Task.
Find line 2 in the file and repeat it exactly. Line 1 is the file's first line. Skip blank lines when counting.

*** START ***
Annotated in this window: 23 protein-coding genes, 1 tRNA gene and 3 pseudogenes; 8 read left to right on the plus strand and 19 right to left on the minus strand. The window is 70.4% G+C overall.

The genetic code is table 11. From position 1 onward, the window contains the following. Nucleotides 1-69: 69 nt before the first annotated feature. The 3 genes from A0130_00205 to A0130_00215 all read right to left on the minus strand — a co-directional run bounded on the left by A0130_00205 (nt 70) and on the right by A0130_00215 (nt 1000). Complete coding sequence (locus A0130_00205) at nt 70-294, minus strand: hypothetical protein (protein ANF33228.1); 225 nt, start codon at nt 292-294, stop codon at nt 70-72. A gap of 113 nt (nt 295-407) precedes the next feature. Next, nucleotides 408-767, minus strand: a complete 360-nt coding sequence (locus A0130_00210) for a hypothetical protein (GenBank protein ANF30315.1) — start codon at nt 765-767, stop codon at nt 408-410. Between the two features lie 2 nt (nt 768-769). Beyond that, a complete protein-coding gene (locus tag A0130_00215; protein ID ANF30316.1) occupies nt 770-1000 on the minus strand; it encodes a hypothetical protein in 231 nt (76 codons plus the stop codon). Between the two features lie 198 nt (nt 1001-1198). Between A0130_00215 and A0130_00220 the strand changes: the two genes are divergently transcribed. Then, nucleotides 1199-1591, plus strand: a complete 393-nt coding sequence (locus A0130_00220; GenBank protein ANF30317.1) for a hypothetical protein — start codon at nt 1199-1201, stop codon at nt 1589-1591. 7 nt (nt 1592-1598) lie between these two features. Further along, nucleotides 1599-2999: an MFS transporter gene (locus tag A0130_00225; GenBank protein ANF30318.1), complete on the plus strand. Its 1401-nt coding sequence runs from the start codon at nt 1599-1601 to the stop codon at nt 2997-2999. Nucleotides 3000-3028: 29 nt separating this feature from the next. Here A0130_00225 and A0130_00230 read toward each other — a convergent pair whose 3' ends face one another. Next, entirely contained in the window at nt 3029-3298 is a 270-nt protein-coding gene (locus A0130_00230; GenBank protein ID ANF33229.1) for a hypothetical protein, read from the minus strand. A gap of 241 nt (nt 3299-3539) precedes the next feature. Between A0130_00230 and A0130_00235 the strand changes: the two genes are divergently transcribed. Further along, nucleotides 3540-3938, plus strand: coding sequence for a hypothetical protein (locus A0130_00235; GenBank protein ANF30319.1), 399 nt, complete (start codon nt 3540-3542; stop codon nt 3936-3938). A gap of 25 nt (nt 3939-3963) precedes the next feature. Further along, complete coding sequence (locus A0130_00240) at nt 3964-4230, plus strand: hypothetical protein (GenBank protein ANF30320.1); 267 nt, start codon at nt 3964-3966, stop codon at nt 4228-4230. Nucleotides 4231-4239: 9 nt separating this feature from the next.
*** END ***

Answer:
The genetic code is table 11. From position 1 onward, the window contains the following. Nucleotides 1-69: 69 nt before the first annotated feature. The 3 genes from A0130_00205 to A0130_00215 all read right to left on the minus strand — a co-directional run bounded on the left by A0130_00205 (nt 70) and on the right by A0130_00215 (nt 1000). Complete coding sequence (locus A0130_00205) at nt 70-294, minus strand: hypothetical protein (protein ANF33228.1); 225 nt, start codon at nt 292-294, stop codon at nt 70-72. A gap of 113 nt (nt 295-407) precedes the next feature. Next, nucleotides 408-767, minus strand: a complete 360-nt coding sequence (locus A0130_00210) for a hypothetical protein (GenBank protein ANF30315.1) — start codon at nt 765-767, stop codon at nt 408-410. Between the two features lie 2 nt (nt 768-769). Beyond that, a complete protein-coding gene (locus tag A0130_00215; protein ID ANF30316.1) occupies nt 770-1000 on the minus strand; it encodes a hypothetical protein in 231 nt (76 codons plus the stop codon). Between the two features lie 198 nt (nt 1001-1198). Between A0130_00215 and A0130_00220 the strand changes: the two genes are divergently transcribed. Then, nucleotides 1199-1591, plus strand: a complete 393-nt coding sequence (locus A0130_00220; GenBank protein ANF30317.1) for a hypothetical protein — start codon at nt 1199-1201, stop codon at nt 1589-1591. 7 nt (nt 1592-1598) lie between these two features. Further along, nucleotides 1599-2999: an MFS transporter gene (locus tag A0130_00225; GenBank protein ANF30318.1), complete on the plus strand. Its 1401-nt coding sequence runs from the start codon at nt 1599-1601 to the stop codon at nt 2997-2999. Nucleotides 3000-3028: 29 nt separating this feature from the next. Here A0130_00225 and A0130_00230 read toward each other — a convergent pair whose 3' ends face one another. Next, entirely contained in the window at nt 3029-3298 is a 270-nt protein-coding gene (locus A0130_00230; GenBank protein ID ANF33229.1) for a hypothetical protein, read from the minus strand. A gap of 241 nt (nt 3299-3539) precedes the next feature. Between A0130_00230 and A0130_00235 the strand changes: the two genes are divergently transcribed. Further along, nucleotides 3540-3938, plus strand: coding sequence for a hypothetical protein (locus A0130_00235; GenBank protein ANF30319.1), 399 nt, complete (start codon nt 3540-3542; stop codon nt 3936-3938). A gap of 25 nt (nt 3939-3963) precedes the next feature. Further along, complete coding sequence (locus A0130_00240) at nt 3964-4230, plus strand: hypothetical protein (GenBank protein ANF30320.1); 267 nt, start codon at nt 3964-3966, stop codon at nt 4228-4230. Nucleotides 4231-4239: 9 nt separating this feature from the next.